“The Light in the Piazza” is all about passion: the thrill of finding it in first love, the willingness to fight for it in the middle stages of a conjugal coupling, the despair at feeling it’s gone forever in a long-term marriage.
The six-time Tony Award-winning 2005 musical is set in 1950s Florence (and briefly, Rome), the heartland of extreme emotion.
Anger and jealousy and disappointment are fervently expressed — in heated Italian, in broken (and fluent) English, and in song.
And yet, in the production at the new company, CCAE Theatricals, at the California Center for the Arts in Escondido, the ardor feels somewhat muted, tamped down. There’s a sameness to the emotional tone.
That’s not to say that the singing isn’t superb (it is).
But the piece itself is tricky — it veers from typical musical fare into the realm of the classical and operatic. There’s a good deal of breaking of the fourth wall, to speak to and explain the action (or backstory) to the audience. In one case, the narrative comes from a woman who talks to us in English, though she can only speak Italian in the show.
Mostly, though, it’s Margaret who talks to us, giving us her conflicted feelings and her family’s background.
A North Carolinian, she came to Florence on her honeymoon, some 30 years ago, when passion was flowing.
Now she’s back, with her 26 year-old daughter, Clara — but not with her husband, who’s too busy climbing the corporate ladder in the cigarette industry.
Margaret wants Clara to see and do all the things she and Roy did before. She wants to recapture her own early rapture for the place. She read Clara the history of all the buildings and statues and paintings and ruins.
But Clara is more taken by the light… and the piazza, the main square where she meets and falls for handsome and charming young Fabrizio Naccarelli.
Margaret is enormously overprotective of Clara who, emboldened by a new and deep mutual love, is straining at the reins and ready to break away. But Margaret is wary, to say the least.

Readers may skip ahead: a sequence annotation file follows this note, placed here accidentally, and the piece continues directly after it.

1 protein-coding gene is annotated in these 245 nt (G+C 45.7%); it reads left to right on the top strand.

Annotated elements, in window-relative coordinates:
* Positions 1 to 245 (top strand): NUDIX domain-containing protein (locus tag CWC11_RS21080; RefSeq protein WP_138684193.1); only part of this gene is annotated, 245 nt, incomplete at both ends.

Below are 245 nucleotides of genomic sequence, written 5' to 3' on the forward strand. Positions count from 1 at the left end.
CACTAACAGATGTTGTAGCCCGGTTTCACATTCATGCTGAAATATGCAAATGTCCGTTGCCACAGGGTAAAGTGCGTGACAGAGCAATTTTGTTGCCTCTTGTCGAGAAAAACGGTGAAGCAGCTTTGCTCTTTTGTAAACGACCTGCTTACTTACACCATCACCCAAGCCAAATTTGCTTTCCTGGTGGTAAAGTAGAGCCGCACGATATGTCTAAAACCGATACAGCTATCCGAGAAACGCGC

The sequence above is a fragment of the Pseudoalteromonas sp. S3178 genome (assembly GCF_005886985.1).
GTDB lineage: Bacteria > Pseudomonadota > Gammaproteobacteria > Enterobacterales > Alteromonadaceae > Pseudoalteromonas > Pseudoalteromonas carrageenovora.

At age 12, Clara had an accident that caused her to be educationally and emotionally delayed. Her father calls her “handicapped.” Her mother reluctantly admits (and Clara overhears) that she’s “not normal.”
Clara tends to have meltdowns when she’s lost or confused (though important to the story, these are significantly underplayed in this production).
Marriage is in the offing, but Margaret is having a hard time letting go — or telling the Naccarelli family the truth. It doesn’t seem to matter.
Despite the language barrier, Fabrizio is able to communicate perfectly with Clara, and see her for who she really is. And isn’t that the real definition of love?
Nancy Snow Carr does a fine job as Margaret, and she’s in excellent voice.
As Clara, Madison Claire Parks has a delightful and delighted way about her. She also has a strong soprano voice (there’s a plethora of sopranos here).
Nigel Huckle, one of the touring Ten Tenors, is endearing as Fabrrizio, and commanding baritone John La Londe is potent as Fabrizio’s father.
The cast of 15 makes some beautiful music, as does the outstanding 15-piece orchestra, under the baton of Lisa LeMay.
The score, with music and lyrics by Adam Guettel, son of musical composer Mary Rodgers and grandson of the great Richard Rodgers (of Rodgers and Hammerstein fame), is quite challenging, lushly orchestrated but not always melodic. The book is by Craig Lucas (“Prelude to a Kiss”), relies heavily on telling when it should be showing.
When I saw the original production at Lincoln Center, I was gobsmacked, smitten with emotion. In 2008, Lamb’s Players Theatre did a lovely job with the piece.
But this time, I just wasn’t swept away. The show was very well designed and performed , but it kept me at a remove; I didn’t feel it internally like I had before.
I was certainly awed by the production values — a stunningly changing set (designed by Joe Holbrook), with its pillars and arches and giant statue of Michelangelo’s David.
The lighting (Nick Van Houten) is gorgeous. The sound (Jon Fredette) is sharp and the costumes (Janet Pitcher) are era-appropriate and varied, if not always flattering.
Overall, I could say I liked everything about this production — but I wanted to fall in love.
- “The Light in the Piazza” runs through June 25 at the California Center for the Arts in Escondido
- Performances are at 7:30 p.m. Thursday, Friday and Saturday, with matinees Saturday and Sunday at 2 p.m.
- Tickets ($40-$100) are available at 800-988-4253 or online at artcenter.org/education/ccae-theatricals
- Running Time: 2 hrs.20 min.
- COVID Protocol: Proof of vaccination and masks are no longer required
Pat Launer, a member of the American Theatre Critics Association, is a long-time San Diego arts writer and an Emmy Award-winning theater critic. An archive of her previews and reviews can be found at patlauner.com.